With Deacon House closure, government shows incoherent policy on shelters

Statement by Hannah Bell, Official Opposition Critic for Social Development and Housing, on government misinformation and inadequate shelter services on PEI


We have learned that Deacon House, an emergency shelter for men struggling with substance abuse, was closed on December 10 – despite recent assurances from the Minister of Health that the rumours of the closure were unfounded. With the closure of Deacon House, there are now only three shelters on Prince Edward Island that have been given the responsibility of meeting the diverse, critical needs of Islanders without secure housing. Two of these shelters are managed by two different government departments that do not share a common mandate or policy regarding Islanders without a home.

The piecemeal, inconsistent approach to giving Islanders a safe place to live is jeopardizing their safety, well-being, and health. It is burdening a system that is already unable to provide the level of care that is necessary to give people the minimal support they need to survive.

The issues are myriad and significant. Each needs to be addressed quickly and intentionally. We can no longer kick this wicked problem down the road. Islanders cannot afford a government that is proving to be unaware of the depth of this crisis and that is either unwilling to meet the needs identified or is indifferent to them.

First of all, shelters have no clear place in government’s policies. In fact, there is no department dedicated and empowered with a clear mandate to meet the needs of homeless people on PEI. At minimum:

  • All shelter services should have a single point of responsibility within government;
  • All shelter services must have consistent trauma-informed, client-centred policies that are published / transparent.

 

Secondly, there is a significant lack of safe, appropriate shelter services of both the emergency or transitional varieties. At minimum:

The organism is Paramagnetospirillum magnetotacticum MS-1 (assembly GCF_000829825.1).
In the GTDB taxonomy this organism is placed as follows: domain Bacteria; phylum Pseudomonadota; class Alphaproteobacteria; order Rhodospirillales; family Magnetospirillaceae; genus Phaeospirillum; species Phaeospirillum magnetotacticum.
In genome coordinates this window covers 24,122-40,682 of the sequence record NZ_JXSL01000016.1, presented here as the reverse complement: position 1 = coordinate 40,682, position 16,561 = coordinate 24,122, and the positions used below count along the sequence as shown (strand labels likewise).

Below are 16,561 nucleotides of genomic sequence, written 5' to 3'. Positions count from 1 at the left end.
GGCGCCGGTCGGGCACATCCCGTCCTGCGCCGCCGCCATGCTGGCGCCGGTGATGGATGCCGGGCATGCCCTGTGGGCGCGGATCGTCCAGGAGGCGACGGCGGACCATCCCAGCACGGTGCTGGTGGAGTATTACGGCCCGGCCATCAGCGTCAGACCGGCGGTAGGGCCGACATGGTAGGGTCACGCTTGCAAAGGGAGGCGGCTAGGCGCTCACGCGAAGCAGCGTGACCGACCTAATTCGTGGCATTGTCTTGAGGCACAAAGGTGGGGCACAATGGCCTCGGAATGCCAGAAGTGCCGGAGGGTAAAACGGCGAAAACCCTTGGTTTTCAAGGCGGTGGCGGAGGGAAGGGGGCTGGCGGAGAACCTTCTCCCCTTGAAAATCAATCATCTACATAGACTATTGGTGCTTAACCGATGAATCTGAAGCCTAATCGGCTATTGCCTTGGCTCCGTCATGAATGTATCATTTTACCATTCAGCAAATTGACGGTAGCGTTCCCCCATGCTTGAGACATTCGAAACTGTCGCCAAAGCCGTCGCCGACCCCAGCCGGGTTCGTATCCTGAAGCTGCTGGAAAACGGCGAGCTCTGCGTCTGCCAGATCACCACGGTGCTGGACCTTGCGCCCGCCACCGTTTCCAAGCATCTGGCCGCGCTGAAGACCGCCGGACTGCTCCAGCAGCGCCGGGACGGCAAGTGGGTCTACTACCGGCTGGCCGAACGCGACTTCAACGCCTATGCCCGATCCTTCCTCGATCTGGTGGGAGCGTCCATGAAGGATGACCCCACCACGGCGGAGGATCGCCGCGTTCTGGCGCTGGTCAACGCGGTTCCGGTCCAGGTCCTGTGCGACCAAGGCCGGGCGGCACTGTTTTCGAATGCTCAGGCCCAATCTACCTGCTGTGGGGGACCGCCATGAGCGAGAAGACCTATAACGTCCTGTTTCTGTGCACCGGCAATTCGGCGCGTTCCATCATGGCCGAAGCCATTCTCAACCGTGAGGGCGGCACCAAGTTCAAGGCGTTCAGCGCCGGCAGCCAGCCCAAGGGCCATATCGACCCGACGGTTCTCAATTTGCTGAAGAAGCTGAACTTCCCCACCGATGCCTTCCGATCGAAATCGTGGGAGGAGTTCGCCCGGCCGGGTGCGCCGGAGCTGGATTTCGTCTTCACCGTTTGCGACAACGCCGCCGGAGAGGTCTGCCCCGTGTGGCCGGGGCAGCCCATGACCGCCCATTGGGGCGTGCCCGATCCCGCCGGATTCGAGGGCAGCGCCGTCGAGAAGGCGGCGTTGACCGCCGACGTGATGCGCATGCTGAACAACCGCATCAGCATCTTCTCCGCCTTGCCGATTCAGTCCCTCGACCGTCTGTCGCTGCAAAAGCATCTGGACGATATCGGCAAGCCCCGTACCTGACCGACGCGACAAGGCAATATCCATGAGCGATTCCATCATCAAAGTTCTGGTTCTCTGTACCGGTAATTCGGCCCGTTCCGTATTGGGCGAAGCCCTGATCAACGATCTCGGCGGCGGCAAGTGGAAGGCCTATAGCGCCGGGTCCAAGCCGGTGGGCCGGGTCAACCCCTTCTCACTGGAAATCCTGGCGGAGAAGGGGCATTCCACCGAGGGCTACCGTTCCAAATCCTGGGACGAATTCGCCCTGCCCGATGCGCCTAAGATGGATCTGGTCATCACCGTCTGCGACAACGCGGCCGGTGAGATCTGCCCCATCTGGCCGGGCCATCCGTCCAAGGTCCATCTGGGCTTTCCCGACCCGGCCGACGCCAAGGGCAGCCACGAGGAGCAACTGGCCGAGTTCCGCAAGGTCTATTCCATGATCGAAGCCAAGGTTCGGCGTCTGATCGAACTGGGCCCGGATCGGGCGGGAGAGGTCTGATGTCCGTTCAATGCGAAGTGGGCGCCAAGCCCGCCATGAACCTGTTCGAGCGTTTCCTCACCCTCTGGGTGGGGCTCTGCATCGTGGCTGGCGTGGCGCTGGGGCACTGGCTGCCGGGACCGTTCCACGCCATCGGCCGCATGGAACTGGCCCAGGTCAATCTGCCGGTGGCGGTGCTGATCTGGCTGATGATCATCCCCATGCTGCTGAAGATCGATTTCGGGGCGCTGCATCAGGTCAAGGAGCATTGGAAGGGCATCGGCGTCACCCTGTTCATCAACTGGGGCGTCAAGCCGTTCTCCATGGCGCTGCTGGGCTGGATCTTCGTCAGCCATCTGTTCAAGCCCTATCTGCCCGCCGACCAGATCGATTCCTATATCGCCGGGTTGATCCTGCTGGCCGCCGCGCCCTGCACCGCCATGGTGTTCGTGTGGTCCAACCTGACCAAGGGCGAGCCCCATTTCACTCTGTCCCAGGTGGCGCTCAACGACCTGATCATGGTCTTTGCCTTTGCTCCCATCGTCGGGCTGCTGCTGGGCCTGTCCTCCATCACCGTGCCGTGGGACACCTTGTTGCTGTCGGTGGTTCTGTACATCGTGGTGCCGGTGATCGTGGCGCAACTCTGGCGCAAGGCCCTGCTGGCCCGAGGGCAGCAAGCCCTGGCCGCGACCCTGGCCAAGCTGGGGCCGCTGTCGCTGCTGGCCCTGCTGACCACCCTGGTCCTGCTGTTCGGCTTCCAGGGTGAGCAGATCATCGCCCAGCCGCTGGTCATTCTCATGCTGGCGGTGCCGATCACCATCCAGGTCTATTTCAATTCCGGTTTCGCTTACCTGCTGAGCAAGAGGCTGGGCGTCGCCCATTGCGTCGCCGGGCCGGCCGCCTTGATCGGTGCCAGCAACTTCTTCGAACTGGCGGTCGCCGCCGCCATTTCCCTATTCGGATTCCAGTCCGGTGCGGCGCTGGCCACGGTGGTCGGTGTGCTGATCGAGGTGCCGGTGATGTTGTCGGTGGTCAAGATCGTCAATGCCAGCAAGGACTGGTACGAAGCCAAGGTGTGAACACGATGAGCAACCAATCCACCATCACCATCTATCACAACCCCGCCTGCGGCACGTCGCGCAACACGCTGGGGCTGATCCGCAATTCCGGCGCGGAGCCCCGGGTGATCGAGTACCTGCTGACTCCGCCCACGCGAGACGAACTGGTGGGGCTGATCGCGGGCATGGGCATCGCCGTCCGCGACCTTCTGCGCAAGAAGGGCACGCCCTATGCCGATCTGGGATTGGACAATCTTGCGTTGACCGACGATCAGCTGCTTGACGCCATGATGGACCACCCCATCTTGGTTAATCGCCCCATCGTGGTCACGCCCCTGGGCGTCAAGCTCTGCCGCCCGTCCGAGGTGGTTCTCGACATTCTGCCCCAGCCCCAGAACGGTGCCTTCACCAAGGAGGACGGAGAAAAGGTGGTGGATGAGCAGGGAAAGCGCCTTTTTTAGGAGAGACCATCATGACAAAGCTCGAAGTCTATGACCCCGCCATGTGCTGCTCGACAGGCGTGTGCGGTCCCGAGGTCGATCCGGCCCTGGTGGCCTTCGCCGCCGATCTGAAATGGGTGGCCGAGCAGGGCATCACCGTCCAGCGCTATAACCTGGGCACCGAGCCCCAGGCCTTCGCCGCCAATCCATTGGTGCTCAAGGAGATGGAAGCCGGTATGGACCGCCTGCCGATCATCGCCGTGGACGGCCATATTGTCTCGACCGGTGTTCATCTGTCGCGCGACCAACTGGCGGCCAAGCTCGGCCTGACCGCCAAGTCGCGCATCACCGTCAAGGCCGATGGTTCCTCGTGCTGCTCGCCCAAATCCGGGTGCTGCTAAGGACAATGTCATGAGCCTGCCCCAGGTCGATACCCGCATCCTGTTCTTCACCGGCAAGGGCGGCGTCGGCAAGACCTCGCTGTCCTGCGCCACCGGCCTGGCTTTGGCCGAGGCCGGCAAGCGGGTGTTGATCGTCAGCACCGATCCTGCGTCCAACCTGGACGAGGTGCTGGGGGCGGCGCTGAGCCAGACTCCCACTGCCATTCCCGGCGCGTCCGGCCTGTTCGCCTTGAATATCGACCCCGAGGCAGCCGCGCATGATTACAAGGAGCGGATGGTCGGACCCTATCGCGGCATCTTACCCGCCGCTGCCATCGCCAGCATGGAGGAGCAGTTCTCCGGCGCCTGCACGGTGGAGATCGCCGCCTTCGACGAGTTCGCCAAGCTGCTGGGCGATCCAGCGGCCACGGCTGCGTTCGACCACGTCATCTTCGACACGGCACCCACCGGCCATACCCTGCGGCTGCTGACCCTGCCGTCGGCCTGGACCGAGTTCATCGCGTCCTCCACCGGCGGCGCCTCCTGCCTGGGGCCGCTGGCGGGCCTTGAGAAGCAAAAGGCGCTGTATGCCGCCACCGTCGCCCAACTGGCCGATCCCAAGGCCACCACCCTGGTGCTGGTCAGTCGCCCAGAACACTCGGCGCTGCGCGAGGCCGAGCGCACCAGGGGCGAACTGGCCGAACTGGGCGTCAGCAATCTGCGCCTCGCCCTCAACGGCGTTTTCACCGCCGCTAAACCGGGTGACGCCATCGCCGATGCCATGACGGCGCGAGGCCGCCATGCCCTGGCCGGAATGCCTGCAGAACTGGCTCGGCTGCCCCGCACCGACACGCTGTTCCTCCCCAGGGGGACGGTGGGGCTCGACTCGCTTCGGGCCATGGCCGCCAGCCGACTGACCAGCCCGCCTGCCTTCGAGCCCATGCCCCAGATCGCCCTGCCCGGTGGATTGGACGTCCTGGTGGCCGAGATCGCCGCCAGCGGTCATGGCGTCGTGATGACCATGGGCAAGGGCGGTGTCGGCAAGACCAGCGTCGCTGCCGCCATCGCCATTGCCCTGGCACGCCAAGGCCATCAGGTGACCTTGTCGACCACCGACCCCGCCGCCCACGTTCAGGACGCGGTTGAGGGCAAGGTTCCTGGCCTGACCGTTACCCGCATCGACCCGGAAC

• Additional beds at Smith Lodge should be opened as soon as possible;
  • Additional emergency accommodation should be provided to meet the actual needs of the housing insecure population;
  • Rapid on-site COVID testing should be provided at Outreach Centre, and appropriate accommodation must be made available for clients who need to self-isolate.

 

Thirdly, there are no consistent policies or criteria outlining who receives shelter. At minimum:

  • Clear information about services available, eligibility, and any delays should be communicated clearly and in the appropriate places (i.e. at Outreach Centre, Soup Kitchen);
  • All staff who provide services through shelters and outreach should be familiar with and consistently apply the policies and criteria.

 

Lastly, there are inadequate training opportunities and wages to attract and retain the professional staff with the appropriate, necessary expertise and education. These clients have complex issues and needs, and staff need the right tools to help them. At minimum:

  • Staff who work with clients and who make decisions and recommendations for services must have an adequate and appropriate level of training, and make informed decisions based on that training;
  • Staff wages should reflect the stress and responsibilities of the work and be consistent across all shelters.

 

I am calling on government, and specifically the Minister of Health and Wellness and the Minister of Social Development and Housing, to immediately implement measures to resolve these critical failures and to give Islanders the help they must have right now. After all, it’s about people – even those with no fixed address.

Hannah Bell, MLA
Charlottetown-Belvedere
Official Opposition Critic for Social Development and Housing